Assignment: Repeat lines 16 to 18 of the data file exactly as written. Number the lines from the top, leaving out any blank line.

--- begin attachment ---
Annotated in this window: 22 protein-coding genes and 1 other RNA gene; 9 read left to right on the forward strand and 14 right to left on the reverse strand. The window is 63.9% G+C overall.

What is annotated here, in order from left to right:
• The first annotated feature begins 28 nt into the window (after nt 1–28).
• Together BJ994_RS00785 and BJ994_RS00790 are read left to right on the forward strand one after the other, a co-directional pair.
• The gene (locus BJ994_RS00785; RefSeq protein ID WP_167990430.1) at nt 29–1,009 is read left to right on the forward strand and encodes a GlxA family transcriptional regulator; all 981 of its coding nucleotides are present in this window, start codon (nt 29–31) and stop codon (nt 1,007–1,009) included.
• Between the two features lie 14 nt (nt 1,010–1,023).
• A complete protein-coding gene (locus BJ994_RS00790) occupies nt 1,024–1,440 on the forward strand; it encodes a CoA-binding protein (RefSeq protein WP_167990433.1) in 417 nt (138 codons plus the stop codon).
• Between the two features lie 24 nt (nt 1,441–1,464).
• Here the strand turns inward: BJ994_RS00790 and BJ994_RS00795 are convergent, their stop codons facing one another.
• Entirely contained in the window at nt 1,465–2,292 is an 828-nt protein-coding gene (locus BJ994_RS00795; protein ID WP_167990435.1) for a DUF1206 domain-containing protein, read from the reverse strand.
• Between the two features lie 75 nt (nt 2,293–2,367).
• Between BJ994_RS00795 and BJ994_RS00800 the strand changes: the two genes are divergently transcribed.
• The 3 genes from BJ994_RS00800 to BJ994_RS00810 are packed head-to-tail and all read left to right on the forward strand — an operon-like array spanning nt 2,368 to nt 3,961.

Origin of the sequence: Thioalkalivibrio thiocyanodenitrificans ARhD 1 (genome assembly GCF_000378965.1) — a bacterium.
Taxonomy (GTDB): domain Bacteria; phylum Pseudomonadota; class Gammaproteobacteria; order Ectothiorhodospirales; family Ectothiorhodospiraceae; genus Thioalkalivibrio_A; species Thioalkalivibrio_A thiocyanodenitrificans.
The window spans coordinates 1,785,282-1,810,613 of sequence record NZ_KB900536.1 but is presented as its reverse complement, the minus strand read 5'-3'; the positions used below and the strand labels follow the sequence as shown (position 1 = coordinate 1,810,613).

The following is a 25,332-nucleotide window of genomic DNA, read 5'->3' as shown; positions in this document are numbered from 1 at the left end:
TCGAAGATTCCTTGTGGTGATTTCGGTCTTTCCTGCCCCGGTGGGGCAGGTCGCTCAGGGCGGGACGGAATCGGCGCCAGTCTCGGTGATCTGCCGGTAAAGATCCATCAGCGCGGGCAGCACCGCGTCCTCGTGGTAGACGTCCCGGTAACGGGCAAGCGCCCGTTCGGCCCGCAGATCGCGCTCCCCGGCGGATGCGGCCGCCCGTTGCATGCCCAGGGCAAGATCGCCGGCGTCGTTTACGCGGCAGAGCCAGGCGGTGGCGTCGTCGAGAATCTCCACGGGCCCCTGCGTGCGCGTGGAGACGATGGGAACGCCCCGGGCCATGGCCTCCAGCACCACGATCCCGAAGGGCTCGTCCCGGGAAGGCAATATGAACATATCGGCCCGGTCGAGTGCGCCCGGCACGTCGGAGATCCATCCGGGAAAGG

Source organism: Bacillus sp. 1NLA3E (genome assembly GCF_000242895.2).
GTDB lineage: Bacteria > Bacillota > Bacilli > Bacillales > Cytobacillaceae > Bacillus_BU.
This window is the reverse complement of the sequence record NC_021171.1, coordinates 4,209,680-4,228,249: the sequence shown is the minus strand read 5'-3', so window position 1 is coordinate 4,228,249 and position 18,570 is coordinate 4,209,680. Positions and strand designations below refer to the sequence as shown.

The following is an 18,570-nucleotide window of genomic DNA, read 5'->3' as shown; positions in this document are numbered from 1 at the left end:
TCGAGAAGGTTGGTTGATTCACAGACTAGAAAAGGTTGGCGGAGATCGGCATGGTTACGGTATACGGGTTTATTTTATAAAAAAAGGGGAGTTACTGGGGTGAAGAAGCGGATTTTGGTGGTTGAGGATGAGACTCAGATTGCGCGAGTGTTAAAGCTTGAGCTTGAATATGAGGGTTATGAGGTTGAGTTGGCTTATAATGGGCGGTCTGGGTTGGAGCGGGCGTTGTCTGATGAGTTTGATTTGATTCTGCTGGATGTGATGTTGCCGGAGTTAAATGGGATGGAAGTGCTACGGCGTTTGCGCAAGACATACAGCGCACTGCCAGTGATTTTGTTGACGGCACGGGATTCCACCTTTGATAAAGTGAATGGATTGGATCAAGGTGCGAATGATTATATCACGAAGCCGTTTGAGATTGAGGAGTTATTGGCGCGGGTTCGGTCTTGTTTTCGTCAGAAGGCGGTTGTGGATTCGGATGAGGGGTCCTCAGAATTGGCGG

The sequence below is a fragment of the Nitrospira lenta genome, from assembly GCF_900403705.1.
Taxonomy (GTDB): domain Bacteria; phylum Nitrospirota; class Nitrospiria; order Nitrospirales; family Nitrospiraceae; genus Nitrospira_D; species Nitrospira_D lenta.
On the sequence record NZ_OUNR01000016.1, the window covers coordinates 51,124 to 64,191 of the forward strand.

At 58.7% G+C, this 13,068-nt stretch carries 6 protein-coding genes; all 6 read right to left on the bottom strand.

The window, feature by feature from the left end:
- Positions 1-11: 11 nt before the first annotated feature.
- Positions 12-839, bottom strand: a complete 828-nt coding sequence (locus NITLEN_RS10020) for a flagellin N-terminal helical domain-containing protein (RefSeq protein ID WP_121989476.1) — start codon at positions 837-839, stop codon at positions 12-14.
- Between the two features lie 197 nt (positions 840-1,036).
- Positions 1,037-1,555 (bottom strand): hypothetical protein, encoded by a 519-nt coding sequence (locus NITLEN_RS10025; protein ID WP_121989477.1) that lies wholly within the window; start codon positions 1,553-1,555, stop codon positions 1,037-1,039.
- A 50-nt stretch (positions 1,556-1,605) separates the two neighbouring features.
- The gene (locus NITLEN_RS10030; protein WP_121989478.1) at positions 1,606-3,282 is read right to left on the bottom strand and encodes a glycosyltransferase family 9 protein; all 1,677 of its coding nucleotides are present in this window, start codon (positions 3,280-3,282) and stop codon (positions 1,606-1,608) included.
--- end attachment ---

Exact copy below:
The window spans coordinates 1,785,282-1,810,613 of sequence record NZ_KB900536.1 but is presented as its reverse complement, the minus strand read 5'-3'; the positions used below and the strand labels follow the sequence as shown (position 1 = coordinate 1,810,613).

The following is a 25,332-nucleotide window of genomic DNA, read 5'->3' as shown; positions in this document are numbered from 1 at the left end:
TCGAAGATTCCTTGTGGTGATTTCGGTCTTTCCTGCCCCGGTGGGGCAGGTCGCTCAGGGCGGGACGGAATCGGCGCCAGTCTCGGTGATCTGCCGGTAAAGATCCATCAGCGCGGGCAGCACCGCGTCCTCGTGGTAGACGTCCCGGTAACGGGCAAGCGCCCGTTCGGCCCGCAGATCGCGCTCCCCGGCGGATGCGGCCGCCCGTTGCATGCCCAGGGCAAGATCGCCGGCGTCGTTTACGCGGCAGAGCCAGGCGGTGGCGTCGTCGAGAATCTCCACGGGCCCCTGCGTGCGCGTGGAGACGATGGGAACGCCCCGGGCCATGGCCTCCAGCACCACGATCCCGAAGGGCTCGTCCCGGGAAGGCAATATGAACATATCGGCCCGGTCGAGTGCGCCCGGCACGTCGGAGATCCATCCGGGAAAGG